Early country banjo player and singer.
Born February 7, 1898, in West Norton, Virginia, Moran Lee “Dock” Boggs worked as a miner in the coalﬁelds of south- western Virginia and eastern Kentucky for most of his life. A member of a musical family, Boggs began to sing and play the banjo in his teens. In 1927 he recorded eight songs for the Brunswick label and enjoyed a modest semiprofessional career, but hard times during the early years of the Great Depression sent him back to the mines and forced him to abandon hope of sustaining a musical livelihood. Boggs was “rediscovered” and recorded again in the 1960s, whereupon he performed frequently before urban folk revival audiences.
A key ﬁgure in the transition from folk to commercial music making in Appalachia, Boggs learned songs from many sources. He adapted traditional a cappella ballads to banjo accompaniment, learned blues from records, and devised his own up-picking, three-ﬁnger banjo style from watching local African American musicians. His ﬁngerpicking allowed him to sing and play the melody together in a sort of duet—a contrast to the more common frailing style of banjo playing.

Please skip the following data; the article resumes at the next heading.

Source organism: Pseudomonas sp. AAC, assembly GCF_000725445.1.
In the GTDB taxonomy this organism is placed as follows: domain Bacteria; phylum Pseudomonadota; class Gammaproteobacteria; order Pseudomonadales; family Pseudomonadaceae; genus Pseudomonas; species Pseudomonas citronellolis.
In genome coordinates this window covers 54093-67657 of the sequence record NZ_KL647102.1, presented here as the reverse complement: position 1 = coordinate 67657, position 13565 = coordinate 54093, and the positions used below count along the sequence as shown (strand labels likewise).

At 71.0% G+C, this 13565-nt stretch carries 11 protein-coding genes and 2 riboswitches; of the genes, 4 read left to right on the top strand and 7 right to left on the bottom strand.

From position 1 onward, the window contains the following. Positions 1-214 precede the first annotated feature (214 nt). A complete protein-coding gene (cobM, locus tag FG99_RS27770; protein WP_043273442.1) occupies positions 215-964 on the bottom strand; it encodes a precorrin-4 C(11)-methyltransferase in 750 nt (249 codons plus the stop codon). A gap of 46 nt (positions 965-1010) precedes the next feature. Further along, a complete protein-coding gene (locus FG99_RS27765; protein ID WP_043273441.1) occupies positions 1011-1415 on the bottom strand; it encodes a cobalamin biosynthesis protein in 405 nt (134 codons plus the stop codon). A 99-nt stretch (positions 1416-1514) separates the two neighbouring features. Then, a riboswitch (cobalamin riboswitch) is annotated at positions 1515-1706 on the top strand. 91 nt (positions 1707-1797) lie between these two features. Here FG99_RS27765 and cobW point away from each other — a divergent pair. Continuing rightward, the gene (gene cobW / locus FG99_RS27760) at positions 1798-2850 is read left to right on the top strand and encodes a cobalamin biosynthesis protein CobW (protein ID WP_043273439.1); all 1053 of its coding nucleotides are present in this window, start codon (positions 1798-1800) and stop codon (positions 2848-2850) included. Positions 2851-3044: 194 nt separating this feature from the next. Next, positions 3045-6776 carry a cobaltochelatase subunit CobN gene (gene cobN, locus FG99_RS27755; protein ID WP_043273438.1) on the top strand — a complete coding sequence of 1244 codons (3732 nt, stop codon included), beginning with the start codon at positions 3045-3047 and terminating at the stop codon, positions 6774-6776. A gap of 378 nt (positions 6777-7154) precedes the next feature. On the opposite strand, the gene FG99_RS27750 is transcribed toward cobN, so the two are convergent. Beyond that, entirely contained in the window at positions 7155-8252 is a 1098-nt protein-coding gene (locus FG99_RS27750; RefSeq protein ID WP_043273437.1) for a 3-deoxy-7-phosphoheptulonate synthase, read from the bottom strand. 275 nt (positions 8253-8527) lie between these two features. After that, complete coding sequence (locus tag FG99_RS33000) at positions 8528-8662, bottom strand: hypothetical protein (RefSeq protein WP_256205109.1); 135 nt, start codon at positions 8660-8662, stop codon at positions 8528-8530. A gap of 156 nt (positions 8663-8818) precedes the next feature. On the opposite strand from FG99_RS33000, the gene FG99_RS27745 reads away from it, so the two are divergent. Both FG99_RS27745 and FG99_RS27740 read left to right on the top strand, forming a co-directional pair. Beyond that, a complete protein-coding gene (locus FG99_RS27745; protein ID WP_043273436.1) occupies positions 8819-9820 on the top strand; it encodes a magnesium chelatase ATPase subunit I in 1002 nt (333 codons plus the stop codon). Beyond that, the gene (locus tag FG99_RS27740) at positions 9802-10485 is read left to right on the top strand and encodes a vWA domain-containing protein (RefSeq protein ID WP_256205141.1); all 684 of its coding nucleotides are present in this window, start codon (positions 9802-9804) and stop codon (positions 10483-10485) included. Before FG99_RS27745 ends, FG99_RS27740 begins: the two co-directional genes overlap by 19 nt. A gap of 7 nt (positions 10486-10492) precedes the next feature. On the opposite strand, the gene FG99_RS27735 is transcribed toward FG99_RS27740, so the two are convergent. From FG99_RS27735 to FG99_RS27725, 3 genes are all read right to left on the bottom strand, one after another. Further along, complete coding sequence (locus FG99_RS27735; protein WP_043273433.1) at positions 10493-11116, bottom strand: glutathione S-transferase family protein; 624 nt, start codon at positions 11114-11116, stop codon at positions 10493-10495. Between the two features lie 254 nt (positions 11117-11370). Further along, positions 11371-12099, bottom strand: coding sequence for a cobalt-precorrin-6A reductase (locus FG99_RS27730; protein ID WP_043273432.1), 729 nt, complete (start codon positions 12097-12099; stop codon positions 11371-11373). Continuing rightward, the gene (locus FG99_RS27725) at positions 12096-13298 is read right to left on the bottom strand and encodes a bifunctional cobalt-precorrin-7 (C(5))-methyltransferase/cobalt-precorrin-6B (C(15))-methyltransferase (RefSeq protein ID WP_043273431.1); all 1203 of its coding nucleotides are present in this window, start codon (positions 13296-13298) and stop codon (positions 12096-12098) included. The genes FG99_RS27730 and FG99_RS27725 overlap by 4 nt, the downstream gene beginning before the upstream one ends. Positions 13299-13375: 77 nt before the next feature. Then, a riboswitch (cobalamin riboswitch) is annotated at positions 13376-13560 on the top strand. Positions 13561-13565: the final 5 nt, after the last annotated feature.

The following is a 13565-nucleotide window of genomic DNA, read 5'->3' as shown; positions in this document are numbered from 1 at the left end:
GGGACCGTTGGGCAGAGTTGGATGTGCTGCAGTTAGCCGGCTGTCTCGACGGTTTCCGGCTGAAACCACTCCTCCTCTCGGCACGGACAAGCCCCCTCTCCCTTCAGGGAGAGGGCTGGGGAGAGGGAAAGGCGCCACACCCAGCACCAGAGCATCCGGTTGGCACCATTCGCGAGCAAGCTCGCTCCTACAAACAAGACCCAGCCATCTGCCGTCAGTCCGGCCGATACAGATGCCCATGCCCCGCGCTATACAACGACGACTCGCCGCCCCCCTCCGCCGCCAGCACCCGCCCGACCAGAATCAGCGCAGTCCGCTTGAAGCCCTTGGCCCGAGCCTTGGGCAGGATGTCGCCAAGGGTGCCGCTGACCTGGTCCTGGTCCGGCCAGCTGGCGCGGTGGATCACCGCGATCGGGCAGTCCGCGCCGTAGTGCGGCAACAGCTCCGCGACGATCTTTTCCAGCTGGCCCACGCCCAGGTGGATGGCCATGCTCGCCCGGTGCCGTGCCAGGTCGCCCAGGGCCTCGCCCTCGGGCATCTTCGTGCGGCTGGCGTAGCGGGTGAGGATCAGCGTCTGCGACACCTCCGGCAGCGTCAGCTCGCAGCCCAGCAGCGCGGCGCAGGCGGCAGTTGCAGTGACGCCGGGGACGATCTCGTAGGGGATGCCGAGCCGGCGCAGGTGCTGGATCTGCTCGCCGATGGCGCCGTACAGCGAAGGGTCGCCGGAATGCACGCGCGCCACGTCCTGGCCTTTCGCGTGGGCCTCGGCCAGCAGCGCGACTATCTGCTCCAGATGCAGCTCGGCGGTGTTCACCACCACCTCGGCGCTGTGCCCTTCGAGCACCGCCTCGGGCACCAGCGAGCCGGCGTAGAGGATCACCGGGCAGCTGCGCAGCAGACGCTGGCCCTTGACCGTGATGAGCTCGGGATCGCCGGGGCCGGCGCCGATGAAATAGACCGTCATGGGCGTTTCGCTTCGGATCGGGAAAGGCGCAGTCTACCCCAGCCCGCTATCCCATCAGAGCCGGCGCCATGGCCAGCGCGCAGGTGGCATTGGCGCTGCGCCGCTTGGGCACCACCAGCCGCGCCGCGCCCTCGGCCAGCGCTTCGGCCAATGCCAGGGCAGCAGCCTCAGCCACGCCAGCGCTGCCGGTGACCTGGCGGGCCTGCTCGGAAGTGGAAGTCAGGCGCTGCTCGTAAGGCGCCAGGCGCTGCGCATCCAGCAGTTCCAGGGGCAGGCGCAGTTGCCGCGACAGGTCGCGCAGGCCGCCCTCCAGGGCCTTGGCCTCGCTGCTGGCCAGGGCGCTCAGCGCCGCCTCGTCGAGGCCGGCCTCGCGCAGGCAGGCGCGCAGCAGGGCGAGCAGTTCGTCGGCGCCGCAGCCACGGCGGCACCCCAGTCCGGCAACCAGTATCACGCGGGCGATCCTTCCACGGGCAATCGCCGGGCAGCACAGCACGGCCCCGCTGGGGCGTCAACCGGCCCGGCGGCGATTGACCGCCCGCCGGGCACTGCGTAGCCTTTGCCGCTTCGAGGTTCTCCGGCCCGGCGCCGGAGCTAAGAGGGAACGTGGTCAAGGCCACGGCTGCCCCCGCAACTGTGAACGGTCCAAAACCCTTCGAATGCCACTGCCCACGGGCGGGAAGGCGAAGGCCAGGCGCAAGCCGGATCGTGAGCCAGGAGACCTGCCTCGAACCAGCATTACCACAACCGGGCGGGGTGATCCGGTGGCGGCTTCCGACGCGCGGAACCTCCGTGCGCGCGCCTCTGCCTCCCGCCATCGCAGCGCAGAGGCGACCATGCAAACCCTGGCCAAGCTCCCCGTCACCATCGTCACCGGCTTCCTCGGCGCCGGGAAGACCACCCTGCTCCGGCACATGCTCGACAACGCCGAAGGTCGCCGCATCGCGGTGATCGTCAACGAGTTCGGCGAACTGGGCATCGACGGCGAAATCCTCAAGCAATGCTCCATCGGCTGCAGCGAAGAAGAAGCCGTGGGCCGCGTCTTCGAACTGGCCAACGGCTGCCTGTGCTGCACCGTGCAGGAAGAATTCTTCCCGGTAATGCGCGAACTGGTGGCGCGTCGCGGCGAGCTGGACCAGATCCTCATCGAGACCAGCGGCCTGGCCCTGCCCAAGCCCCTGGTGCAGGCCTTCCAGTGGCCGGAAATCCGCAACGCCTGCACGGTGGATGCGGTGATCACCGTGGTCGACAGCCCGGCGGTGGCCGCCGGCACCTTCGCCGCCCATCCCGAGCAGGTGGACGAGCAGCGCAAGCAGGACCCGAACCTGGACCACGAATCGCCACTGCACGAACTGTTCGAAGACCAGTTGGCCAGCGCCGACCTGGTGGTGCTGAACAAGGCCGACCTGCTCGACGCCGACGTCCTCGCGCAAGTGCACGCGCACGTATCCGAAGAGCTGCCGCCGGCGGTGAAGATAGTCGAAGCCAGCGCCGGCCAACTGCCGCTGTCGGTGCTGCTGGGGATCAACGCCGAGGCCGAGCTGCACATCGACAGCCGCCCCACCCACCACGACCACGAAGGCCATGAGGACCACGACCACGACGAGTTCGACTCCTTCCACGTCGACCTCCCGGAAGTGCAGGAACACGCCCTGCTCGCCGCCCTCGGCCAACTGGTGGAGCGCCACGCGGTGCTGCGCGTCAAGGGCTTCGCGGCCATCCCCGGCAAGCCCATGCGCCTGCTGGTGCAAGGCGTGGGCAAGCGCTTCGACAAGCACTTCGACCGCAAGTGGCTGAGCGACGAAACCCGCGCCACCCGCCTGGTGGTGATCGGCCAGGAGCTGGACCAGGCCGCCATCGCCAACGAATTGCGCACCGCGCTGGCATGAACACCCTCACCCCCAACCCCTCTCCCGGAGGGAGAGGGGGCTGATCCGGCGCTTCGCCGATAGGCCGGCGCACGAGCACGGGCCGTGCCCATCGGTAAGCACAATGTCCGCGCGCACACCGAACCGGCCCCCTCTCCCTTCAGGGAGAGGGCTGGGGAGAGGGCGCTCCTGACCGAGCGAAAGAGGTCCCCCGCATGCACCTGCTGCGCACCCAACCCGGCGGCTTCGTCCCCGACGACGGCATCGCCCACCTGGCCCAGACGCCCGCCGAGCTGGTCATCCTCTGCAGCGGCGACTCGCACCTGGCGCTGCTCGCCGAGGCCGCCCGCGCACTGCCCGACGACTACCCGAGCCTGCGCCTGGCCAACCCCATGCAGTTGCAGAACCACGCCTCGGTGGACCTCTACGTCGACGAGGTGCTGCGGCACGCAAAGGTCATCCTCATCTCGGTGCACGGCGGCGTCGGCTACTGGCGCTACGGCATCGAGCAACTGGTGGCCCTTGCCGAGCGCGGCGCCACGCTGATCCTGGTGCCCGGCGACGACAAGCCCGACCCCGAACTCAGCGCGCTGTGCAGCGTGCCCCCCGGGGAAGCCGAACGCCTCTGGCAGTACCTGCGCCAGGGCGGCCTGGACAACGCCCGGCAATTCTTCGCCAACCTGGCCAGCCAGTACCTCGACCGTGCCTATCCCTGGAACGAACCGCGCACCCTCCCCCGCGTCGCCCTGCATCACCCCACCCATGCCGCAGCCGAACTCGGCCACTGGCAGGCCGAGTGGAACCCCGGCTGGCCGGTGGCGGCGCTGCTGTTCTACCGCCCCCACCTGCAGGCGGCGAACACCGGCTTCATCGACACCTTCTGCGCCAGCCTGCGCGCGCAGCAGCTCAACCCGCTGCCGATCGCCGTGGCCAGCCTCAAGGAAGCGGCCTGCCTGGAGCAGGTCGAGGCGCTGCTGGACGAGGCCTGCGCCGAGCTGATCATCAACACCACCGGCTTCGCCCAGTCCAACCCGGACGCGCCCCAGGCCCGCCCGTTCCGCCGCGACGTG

Boggs’s music embodies the mingling of black and white traditions. His repertoire included “Country Blues,” a reworking of the lyric folk song “Darlin’ Corey”; such British ballads as “Pretty Polly”; native American ballads, including “Omie Wise” and “Cole Younger”; blues ballads such as “John Henry”; and blues songs learned from records, including “Down South Blues” and “Sugar Baby.” He died on his seventy-third birthday.
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"Dock Boggs," Encyclopedia of Appalachia, 2017, Encyclopedia of Appalachia. 24 Sep 2017 <http://www.encyclopediaofappalachia.com/entry.php?rec=42>
"Dock Boggs." (2017) In Encyclopedia of Appalachia, Retrieved September 24, 2017, from Encyclopedia of Appalachia: http://www.encyclopediaofappalachia.com/entry.php?rec=42